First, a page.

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Taxonomic composition of mobile epifaunal invertebrate assemblages on diverse benthic microhabitats from temperate to tropical reefs

Anthropogenic drivers are flattening reef structure from 3-dimensional habitats composed of macroalgae and live branching corals towards low-profile turfing algae. Our current understanding of the consequences of widespread reef degradation currently fails to consider the responses of small mobile invertebrates (‘epifauna’) to patterns of change amongst reef structural elements (‘microhabitats’). Here, the taxonomic composition of 152 epifaunal assemblages was compared among 21 structurally diverse benthic microhabitats across an Australian temperate to tropical climatic gradient, spanning 28.6 degrees in latitude from Tasmania to the northern Great Barrier Reef. Epifauna varied consistently with different microhabitat types, and to a much lesser extent with latitude. Macroalgae, live branching coral and turfing algae represented 3 extremes for epifaunal community structure, with most microhabitats possessing epifaunal assemblages intermediate between these endpoints. Amongst structural characteristics, epifauna related primarily to the degree of branching and hardness of microhabitats. Mobile invertebrate communities are likely to transform in predictable ways with the collapse of large erect macroalgae and live coral towards low-lying turf-associated communities.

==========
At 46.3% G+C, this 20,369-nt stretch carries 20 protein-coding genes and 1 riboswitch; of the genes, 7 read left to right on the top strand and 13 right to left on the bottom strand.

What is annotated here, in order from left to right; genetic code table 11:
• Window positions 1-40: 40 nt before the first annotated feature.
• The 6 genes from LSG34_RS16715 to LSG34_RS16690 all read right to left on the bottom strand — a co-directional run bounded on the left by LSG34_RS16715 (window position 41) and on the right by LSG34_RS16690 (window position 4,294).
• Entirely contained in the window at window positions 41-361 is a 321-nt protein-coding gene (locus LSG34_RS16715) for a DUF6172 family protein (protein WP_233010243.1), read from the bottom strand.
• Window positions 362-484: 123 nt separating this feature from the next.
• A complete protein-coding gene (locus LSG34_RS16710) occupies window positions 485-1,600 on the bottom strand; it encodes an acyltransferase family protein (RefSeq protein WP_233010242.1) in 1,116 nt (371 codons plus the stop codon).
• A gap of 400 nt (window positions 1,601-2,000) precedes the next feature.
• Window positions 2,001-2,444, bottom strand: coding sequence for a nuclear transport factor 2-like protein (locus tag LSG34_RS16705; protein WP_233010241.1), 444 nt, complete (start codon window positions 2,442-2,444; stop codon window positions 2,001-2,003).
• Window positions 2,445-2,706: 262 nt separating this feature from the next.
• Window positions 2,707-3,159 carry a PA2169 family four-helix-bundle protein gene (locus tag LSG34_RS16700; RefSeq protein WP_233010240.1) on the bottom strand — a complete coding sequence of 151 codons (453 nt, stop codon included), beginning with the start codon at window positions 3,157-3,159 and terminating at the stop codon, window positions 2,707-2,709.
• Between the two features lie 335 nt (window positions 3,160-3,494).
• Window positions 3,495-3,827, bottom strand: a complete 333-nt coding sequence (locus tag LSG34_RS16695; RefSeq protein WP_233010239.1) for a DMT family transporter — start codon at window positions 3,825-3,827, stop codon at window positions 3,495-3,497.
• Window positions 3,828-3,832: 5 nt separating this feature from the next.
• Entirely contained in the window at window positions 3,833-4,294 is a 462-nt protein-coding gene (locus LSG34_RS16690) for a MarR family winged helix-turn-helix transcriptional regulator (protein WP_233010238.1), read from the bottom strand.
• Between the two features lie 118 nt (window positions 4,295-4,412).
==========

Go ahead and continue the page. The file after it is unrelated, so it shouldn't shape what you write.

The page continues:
Funding

Australian Research Council

History

Publication title

Marine Ecology - Progress Series

Volume

640

Pagination

31-43

ISSN

0171-8630

Department/School

Institute for Marine and Antarctic Studies

Publisher

Inter-Research

Place of publication

Nordbunte 23, Oldendorf Luhe, Germany, D-21385

Rights statement

© Inter-Research 2020

Repository Status

  • Restricted

Socio-economic Objectives

Marine biodiversity; Terrestrial biodiversity

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    University Of Tasmania

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